... As primarily an anaerobic test, the WAnT is more useful and applicable to athletes who are anaerobically trained and compete in an anaerobic sport rather than recreationally-trained individuals. Ice hockey is a sport with a high anaerobic demand, and previous investigators have demonstrated that the WAnT is highly related to on-ice skating performance in both collegiate and youth hockey athletes (10,(15)(16)(17)(18)(19). However, these investigators used MEs for the test. ...
... WAnT data for this athletic group were gathered from tests performed on MEs (10,(15)(16)(17)(18)(19); this is the first study to report WAnT data for ice hockey players using an EE. ...
Article
This study evaluated the test-retest reliability of the Wingate Anaerobic Test (WAnT) performed on a Velotron electromagnetically-braked cycle ergometer (EE) for power-trained athletes and assessed whether a familiarization trial was necessary to achieve high test-retest reliability. Twenty-one male ice hockey players (age 23.5 ± 4.7 yrs, mass 86.3 ± 16.6 kg, height 180.9 ± 7.4 cm) from a collegiate club team (Club = 10) and a recreational league (Rec = 11) performed three, 30-sec WAnTs within 2 weeks, and with at least 24 hours between visits. Mean power (MP), anaerobic capacity, peak power (PP), anaerobic power, maximum RPM, and fatigue index were assessed. Resistance was 8.5% of the participant's body weight. The effect of time on power output was moderated (p < .001, ηp = .24) such that a significant increase was observed after a practice trial, but not between subsequent trials for the Club players; no practice effect was observed among Rec players. Extremely high reliability (ICC1,1) was found between trials after excluding the practice trial (MP = .973, anaerobic capacity = .975, PP = .957, anaerobic power = .890). Club players achieved higher outputs despite no significant differences in body size or age compared to Rec players. Ice hockey players performing the 30-sec WAnT on the Velotron EE had highly reliable data, and using a familiarization trial is recommended to increase reliability and achieve higher power outputs.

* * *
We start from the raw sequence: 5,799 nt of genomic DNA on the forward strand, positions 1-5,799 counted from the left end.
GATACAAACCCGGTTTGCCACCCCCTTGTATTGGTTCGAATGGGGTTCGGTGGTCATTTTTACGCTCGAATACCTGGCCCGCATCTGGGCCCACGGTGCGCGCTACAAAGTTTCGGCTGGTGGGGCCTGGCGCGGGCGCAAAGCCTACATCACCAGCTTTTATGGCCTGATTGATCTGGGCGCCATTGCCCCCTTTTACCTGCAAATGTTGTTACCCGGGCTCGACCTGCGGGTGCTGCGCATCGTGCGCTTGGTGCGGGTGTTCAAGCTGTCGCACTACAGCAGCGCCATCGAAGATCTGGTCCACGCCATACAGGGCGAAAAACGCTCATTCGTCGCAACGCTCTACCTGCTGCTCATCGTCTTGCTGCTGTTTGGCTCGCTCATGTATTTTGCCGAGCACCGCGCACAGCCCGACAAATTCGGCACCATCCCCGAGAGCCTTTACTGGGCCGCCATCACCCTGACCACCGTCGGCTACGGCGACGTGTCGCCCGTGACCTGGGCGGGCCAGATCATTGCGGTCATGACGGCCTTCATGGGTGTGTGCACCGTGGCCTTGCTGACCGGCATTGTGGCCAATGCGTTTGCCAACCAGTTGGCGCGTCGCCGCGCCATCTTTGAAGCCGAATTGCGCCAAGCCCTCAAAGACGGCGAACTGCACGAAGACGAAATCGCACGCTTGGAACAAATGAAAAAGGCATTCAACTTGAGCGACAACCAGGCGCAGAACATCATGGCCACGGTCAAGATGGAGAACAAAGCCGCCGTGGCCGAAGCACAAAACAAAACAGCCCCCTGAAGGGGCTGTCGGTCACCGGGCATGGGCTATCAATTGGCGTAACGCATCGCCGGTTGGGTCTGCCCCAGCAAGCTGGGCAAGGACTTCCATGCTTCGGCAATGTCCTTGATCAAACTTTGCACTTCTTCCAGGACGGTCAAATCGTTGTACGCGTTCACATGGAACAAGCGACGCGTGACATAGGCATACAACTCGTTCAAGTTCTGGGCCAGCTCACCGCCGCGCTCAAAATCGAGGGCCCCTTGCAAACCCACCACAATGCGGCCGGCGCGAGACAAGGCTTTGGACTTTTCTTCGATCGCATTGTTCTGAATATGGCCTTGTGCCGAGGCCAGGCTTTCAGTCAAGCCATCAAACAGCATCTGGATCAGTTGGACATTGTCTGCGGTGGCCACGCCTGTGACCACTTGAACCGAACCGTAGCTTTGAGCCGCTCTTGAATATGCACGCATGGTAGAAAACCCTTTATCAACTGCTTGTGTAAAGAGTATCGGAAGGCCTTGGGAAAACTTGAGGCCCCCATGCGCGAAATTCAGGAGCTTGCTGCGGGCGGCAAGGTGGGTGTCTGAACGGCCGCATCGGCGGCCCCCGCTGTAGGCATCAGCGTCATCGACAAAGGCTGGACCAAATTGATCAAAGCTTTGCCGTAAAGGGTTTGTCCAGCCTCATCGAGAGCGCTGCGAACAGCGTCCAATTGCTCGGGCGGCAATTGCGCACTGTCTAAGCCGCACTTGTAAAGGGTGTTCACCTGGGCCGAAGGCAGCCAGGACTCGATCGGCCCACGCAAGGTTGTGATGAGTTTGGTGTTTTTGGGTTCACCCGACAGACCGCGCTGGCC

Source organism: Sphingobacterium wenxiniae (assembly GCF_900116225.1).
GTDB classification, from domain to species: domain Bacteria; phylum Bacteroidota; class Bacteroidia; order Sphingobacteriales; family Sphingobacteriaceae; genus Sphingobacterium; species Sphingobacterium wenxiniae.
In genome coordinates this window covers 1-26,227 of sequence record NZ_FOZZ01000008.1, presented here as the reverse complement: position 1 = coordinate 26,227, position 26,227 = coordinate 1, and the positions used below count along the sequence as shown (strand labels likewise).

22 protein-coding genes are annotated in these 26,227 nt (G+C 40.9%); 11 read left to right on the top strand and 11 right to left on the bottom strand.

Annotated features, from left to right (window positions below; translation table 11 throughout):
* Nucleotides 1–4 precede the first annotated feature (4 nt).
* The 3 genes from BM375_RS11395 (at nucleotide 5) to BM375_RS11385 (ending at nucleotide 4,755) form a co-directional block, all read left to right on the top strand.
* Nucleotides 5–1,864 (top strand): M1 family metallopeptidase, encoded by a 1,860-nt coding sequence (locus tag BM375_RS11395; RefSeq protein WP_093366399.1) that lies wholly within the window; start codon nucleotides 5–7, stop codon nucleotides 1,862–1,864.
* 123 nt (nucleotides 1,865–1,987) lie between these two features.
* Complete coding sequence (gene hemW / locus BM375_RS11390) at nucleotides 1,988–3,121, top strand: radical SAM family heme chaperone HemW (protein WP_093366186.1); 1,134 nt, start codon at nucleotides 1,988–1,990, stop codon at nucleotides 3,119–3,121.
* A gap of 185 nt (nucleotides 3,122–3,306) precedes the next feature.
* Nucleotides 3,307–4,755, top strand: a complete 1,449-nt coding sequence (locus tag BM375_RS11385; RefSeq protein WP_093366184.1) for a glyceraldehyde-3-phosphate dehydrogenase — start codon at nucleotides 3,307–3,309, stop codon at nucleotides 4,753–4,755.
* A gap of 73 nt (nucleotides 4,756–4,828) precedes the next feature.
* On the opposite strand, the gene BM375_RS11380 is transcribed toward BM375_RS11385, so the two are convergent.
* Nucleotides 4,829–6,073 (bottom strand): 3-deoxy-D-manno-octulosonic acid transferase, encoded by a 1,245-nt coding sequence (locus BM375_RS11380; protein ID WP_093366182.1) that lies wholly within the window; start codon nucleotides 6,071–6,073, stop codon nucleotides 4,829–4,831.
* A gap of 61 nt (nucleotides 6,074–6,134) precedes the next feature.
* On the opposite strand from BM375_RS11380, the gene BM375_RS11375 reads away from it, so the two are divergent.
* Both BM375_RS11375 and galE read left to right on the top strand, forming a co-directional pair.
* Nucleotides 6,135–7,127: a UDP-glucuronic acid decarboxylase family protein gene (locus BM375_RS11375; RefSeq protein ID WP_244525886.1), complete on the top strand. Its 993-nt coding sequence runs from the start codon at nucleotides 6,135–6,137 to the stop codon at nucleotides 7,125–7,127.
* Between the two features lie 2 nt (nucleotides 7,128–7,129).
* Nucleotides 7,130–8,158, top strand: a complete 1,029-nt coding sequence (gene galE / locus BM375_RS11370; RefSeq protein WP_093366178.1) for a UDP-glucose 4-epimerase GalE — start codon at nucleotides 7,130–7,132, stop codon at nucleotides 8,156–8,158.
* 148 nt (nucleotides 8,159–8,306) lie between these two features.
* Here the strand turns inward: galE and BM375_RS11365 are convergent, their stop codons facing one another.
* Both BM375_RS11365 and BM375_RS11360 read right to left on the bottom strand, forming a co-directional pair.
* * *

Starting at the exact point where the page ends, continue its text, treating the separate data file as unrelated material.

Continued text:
... (Chiarlitti et al., 2018;Douglas et al., 2019;Gilenstam et al., 2011) and predict on-ice skating performance (Kokinda et al., 2012;Lignell et al., 2018). Roczniok et al. (2012Roczniok et al. ( , 2016 agree with this finding by identifying key physical attributes that are needed in order to excel. A review by Chiarlitti et al. (2021) shows the scholars' growing interest towards the evolution of such variables in competition and that physical attributes tend to fluctuate according to the rigors of a hockey season, which appeals for the importance of attaining (and maintaining) high fitness standards in order to excel. ...
Article
Full-text available
This study aimed to explore relationships between fitness, on-ice physical abilities and game performance among elite junior male ice hockey players. Twenty-one major junior ice hockey players (18.9 ± 1.4 years old) participated in the study. Measures including five fitness tests (anthropometric measures, pull up test, bench press test, broad jump, vertical jump) and three on-ice skating tests (multi-stage aerobic skating test, 44-m sprint test, and backward skating test) were assessed during their pre-season training camp. Game performance metrics (collected during the regular season) were collected using InStat software. Results of the (on-ice and off-ice) functional performance test protocol and on-ice tests were analyzed by evaluating correlation coefficients in multiple areas of game performance: 1) physical implication (body checks), 2) offensive contribution (expected goals for, types of zone entries), and 3) defensive actions (blocked shots, expected goals against). They revealed that performance in the broad jump test was associated with skating speed. Some significant correlations were also observed between on-ice test performance indicators such as received body checks, expected goals and blocked shots. In summary, results indicate that on-ice test protocols were associated with players’ performance in multiple aspects of the game. Partial correlation analyses revealed that some of these relationships were specific to the player's position. Forward skating was associated with forwards’ offensive play, and backward skating was specifically related with defensemen’s performance (offense and defense). The addition of on-ice physical tests appears essential for interpreting the results of ice hockey players' physical tests and integrating these results into players’ physical preparation and the in-season follow-up.
... Hence, longer stride and slower frequency were developed for the height trend, decreasing muscle work to increase sprinting efficiency. 11 Studies also indicate Achilles tendon length is correlated with the power of lower extremities. TC/ LLA×100% indicates the strength of quadriceps and growth of LL. ...
Article
Full-text available